Firm aims to match all-new hybrid performance with 'compelling' ownership proposition
By Sam Sheehan / Tuesday, March 9, 2021 / Loading comments
McLaren is seeking to enhance the ownership experience of the all-new Artura by offering its most competitive warranty and service plan coverage yet. With a five-year vehicle, six-year hybrid battery and 10-year body warranty, as well as a three-year service plan, the 680hp electrified V6 supercar is presented as a supremely low risk option – and that includes the question marks often raised regarding its residual values (nearly brand new 600LT for £140k, anyone?)
Key to the offering is a 12-month or 9,000-mile interval service that’s included as standard for the first three years. The work includes oil and filter changes, engine and E-motor air filters, brake fluid replacement and full safety inspections. Obviously the offer doesn’t include free replacement of wear and tear parts, like tyres and brakes. But given that high-end sports car services often cost north of £600 (we see “from £599” quoted at several reputable McLaren dealers), it seems like a compelling offering. And one that McLaren stresses adds to the cost-saving prospects of a car that emits 129g/km of WLTP’d CO2 and can technically average over 50mpg.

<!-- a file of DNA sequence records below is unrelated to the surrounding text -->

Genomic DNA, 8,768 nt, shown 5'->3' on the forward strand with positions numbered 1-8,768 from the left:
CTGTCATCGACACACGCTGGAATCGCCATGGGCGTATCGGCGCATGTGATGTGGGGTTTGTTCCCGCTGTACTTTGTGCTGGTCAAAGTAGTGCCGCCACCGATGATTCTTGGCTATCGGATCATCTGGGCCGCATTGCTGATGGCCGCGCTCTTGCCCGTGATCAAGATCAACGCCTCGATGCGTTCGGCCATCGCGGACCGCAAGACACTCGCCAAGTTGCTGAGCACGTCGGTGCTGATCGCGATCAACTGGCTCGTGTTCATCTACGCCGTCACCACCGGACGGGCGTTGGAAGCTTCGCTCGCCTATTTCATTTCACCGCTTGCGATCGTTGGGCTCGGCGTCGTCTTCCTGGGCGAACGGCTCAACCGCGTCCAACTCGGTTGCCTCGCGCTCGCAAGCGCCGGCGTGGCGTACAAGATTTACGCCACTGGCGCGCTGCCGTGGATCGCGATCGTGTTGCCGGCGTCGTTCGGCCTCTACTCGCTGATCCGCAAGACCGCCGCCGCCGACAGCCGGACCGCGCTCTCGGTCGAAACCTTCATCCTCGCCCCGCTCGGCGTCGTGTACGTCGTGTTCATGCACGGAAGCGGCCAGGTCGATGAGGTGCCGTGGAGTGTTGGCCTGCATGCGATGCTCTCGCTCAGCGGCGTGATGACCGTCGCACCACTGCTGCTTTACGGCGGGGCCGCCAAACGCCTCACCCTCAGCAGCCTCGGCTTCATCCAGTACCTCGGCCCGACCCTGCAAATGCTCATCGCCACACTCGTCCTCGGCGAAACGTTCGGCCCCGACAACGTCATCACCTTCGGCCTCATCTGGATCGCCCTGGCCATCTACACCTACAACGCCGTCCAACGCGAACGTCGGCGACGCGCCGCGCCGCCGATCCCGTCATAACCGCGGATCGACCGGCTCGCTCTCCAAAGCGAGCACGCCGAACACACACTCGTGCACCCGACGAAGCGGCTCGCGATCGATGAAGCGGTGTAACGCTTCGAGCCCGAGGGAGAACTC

The car’s warranty, assistance and service provisions are all transferrable, too, so a second owner need not seek alternative coverage if they purchase a McLaren Qualified Artura. How these provisions will affect the £185,500 High Performance Hybrid model’s long-term values is obviously yet to be seen, but they certainly can’t do it any harm. Don’t forget, this is a proper PHEV that is capable of 18.6 miles of pure EV range, as well as headline stats, like a 0-124mph time of 8.3 seconds and a 1,395kg dry kerbweight (just 39kg more than a 600LT).
Clearly, then, the new Artura isn’t just here to cement a new era in lightweight hybrid performance cars, but also place the Woking-based firm (and its Sheffield composites centre) on a different path from the one it's been heading down. Doubtless the change in direction is considered crucial to the manufacturer's long-term health, and presumably evidence of it acceding to buyer feedback. A new and better sort of McLaren is likely to result, which is exactly how it would like us all to see the Artura. Now it just needs to be great to drive, too…
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